In France, the decades that followed the political revolution of 1789 saw something of a green revolution. By the early 19th century, the availability of exotic flora from abroad, along with advances in hybridization, triggered an explosion of interest in plants and flowers. The opening to the public of once-private royal gardens — like those at Versailles and Paris’s Tuileries and Luxembourg gardens — helped turn parks into places where people gathered to see and be seen, as well as to enjoy nature. Artists from Jean-Baptiste-Camille Corot to Édouard Vuillard, including, famously, Claude Monet, painted many of the gardens, both private — their own and those of their friends — and public. The transformation of the French landscapes captured in their works is the subject of “Public Parks, Private Gardens: Paris to Provence,” an illuminating and exceedingly pleasurable exhibition that runs through July 29 at New York’s Metropolitan Museum of Art.
The exhibition was put together by Susan Alyson Stein, the Met’s Engelhard curator of 19th-century European painting, with guest curator Colta Ives, curator emerita in the Department of Drawings and Prints, and Laura D. Corey, a research associate in the Department of European Paintings. It comprises 150 works by more than 70 artists from the late 18th through the early 20th century — primarily from the Met’s own holdings, along with a few from private collections — including paintings, drawings, photographs, prints, illustrated books and objects.
The exhibition is organized thematically in five galleries. “Revolution in the Garden” explores how the formal designs made famous by André Le Nôtre at Versailles and the Tuileries were replaced by the more picturesque style of 18th-century English parks and highlights the influence of the Empress Joséphine Bonaparte, Napoléon’s first wife, on the floriculture craze of the early 19th century.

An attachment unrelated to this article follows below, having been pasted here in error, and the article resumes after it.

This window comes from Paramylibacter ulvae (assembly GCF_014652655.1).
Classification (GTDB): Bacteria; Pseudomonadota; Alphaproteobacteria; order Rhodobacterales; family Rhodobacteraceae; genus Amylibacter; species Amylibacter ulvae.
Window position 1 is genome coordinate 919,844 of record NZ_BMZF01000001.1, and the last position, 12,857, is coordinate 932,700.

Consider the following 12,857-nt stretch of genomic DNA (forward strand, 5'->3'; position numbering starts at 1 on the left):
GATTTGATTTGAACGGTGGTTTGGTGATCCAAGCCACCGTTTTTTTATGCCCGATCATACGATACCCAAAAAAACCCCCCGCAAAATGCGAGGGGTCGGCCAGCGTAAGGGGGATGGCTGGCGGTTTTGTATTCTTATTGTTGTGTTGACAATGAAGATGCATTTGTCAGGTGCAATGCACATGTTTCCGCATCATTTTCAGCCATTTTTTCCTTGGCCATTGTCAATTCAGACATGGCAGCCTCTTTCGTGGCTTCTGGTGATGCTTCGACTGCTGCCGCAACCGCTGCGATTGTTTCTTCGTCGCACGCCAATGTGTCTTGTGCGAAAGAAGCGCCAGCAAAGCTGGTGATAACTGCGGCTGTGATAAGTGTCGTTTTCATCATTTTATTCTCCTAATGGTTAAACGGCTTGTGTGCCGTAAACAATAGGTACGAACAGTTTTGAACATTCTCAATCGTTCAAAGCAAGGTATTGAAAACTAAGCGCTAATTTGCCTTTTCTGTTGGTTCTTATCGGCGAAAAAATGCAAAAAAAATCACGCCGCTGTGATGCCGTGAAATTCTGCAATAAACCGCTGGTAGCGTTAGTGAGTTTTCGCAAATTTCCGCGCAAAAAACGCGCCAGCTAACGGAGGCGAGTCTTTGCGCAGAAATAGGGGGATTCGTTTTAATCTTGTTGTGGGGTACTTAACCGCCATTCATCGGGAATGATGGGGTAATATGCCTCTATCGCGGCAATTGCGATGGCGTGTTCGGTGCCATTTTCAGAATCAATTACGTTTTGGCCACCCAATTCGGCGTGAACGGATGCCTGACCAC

“Parks for the Public” displays depictions of the former royal parks, opened to the general population after the revolution, and the new green spaces created during Paris’s transformation into a city of tree-lined boulevards and esplanades under Napoléon III (who reigned from 1852 to 1870) and his master planner, Georges-Eugène Haussmann. This gallery features images of the Forest of Fontainebleau by such naturalist painters as Théodore Rousseau and photographers like Gustave Le Gray; paintings of the Tuileries by artists ranging from Honoré Daumier to Camille Pisarro; and views of the Parc Monceau (purchased by the City of Paris in 1860 and renovated as part of Haussmann’s grand urban design) by Monet, as well as a seductive version by Gustave Caillebotte. Other landscapes, such as those of Versailles and the Luxembourg Gardens, are interpreted by the legendary photographer Eugène Atget and the painters Berthe Morisot and Georges Seurat, who is represented by an 1884 study for his famous Sunday on La Grande Jatte.
“The Revival of the Floral Still Life” offers an intoxicating parade of bouquets by Gustave Courbet, Édouard Manet, Henri Fantin-Latour, Mary Cassatt and Henri Matisse, among others. “Private Gardens” and “Portrait in the Garden,” meanwhile, look at the backyard refuges that inspired artists to paint both landscapes and scenes of everyday life. Vuillard’s Garden at Vaucresson, begun in 1920, offers a casual glimpse of Lucy Hessel (his dealer’s wife) nearly hidden by plants as she gardens, with her cousin Marcelle Aron standing nearby in her dressing gown. Cassatt’s Lydia Crocheting in the Garden at Marly, 1880, is a similarly intimate close-up of the artist’s sister absorbed in needlework. This section also includes three iconic examples of Monet’s paintings of Giverny, the garden he called his “greatest masterpiece.”
Fittingly enough, the Met itself was built in Central Park, whose design was inspired by those of its 19th-century Parisian predecessors. This exhibition reminds us that in the modern world, green spaces are more precious than ever.